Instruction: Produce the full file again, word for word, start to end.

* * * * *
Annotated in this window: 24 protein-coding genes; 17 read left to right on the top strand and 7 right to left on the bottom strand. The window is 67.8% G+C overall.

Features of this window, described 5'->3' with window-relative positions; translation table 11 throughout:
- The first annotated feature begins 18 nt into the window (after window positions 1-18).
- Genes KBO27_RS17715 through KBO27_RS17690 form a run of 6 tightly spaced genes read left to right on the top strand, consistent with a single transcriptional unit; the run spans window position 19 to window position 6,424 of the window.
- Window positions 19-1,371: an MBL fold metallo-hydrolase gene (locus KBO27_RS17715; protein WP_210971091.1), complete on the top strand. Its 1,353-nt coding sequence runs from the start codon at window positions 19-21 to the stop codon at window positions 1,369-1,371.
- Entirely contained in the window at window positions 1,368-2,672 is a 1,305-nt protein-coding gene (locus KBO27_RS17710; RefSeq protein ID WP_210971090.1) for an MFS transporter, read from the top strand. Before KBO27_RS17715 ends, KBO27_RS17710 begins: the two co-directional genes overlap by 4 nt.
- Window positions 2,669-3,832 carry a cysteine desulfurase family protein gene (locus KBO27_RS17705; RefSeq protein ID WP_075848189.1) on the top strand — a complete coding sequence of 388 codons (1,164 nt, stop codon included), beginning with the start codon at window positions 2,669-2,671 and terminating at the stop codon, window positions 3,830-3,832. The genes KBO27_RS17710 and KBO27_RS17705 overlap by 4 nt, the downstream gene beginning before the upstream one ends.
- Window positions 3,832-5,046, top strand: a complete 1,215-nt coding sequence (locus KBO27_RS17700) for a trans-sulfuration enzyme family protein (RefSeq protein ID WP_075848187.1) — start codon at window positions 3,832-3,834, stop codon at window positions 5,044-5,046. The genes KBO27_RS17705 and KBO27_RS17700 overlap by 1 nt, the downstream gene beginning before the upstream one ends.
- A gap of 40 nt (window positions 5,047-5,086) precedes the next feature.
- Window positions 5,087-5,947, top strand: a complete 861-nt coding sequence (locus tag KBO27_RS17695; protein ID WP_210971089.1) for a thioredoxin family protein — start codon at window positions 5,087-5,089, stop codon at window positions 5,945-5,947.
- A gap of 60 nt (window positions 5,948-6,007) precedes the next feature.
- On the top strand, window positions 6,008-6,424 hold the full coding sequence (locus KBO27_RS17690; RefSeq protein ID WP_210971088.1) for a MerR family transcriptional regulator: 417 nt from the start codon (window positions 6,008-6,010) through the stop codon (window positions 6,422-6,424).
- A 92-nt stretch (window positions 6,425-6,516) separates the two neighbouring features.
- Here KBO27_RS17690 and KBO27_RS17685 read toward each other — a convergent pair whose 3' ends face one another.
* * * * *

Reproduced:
Annotated in this window: 24 protein-coding genes; 17 read left to right on the top strand and 7 right to left on the bottom strand. The window is 67.8% G+C overall.

Features of this window, described 5'->3' with window-relative positions; translation table 11 throughout:
- The first annotated feature begins 18 nt into the window (after window positions 1-18).
- Genes KBO27_RS17715 through KBO27_RS17690 form a run of 6 tightly spaced genes read left to right on the top strand, consistent with a single transcriptional unit; the run spans window position 19 to window position 6,424 of the window.
- Window positions 19-1,371: an MBL fold metallo-hydrolase gene (locus KBO27_RS17715; protein WP_210971091.1), complete on the top strand. Its 1,353-nt coding sequence runs from the start codon at window positions 19-21 to the stop codon at window positions 1,369-1,371.
- Entirely contained in the window at window positions 1,368-2,672 is a 1,305-nt protein-coding gene (locus KBO27_RS17710; RefSeq protein ID WP_210971090.1) for an MFS transporter, read from the top strand. Before KBO27_RS17715 ends, KBO27_RS17710 begins: the two co-directional genes overlap by 4 nt.
- Window positions 2,669-3,832 carry a cysteine desulfurase family protein gene (locus KBO27_RS17705; RefSeq protein ID WP_075848189.1) on the top strand — a complete coding sequence of 388 codons (1,164 nt, stop codon included), beginning with the start codon at window positions 2,669-2,671 and terminating at the stop codon, window positions 3,830-3,832. The genes KBO27_RS17710 and KBO27_RS17705 overlap by 4 nt, the downstream gene beginning before the upstream one ends.
- Window positions 3,832-5,046, top strand: a complete 1,215-nt coding sequence (locus KBO27_RS17700) for a trans-sulfuration enzyme family protein (RefSeq protein ID WP_075848187.1) — start codon at window positions 3,832-3,834, stop codon at window positions 5,044-5,046. The genes KBO27_RS17705 and KBO27_RS17700 overlap by 1 nt, the downstream gene beginning before the upstream one ends.
- A gap of 40 nt (window positions 5,047-5,086) precedes the next feature.
- Window positions 5,087-5,947, top strand: a complete 861-nt coding sequence (locus tag KBO27_RS17695; protein ID WP_210971089.1) for a thioredoxin family protein — start codon at window positions 5,087-5,089, stop codon at window positions 5,945-5,947.
- A gap of 60 nt (window positions 5,948-6,007) precedes the next feature.
- On the top strand, window positions 6,008-6,424 hold the full coding sequence (locus KBO27_RS17690; RefSeq protein ID WP_210971088.1) for a MerR family transcriptional regulator: 417 nt from the start codon (window positions 6,008-6,010) through the stop codon (window positions 6,422-6,424).
- A 92-nt stretch (window positions 6,425-6,516) separates the two neighbouring features.
- Here KBO27_RS17690 and KBO27_RS17685 read toward each other — a convergent pair whose 3' ends face one another.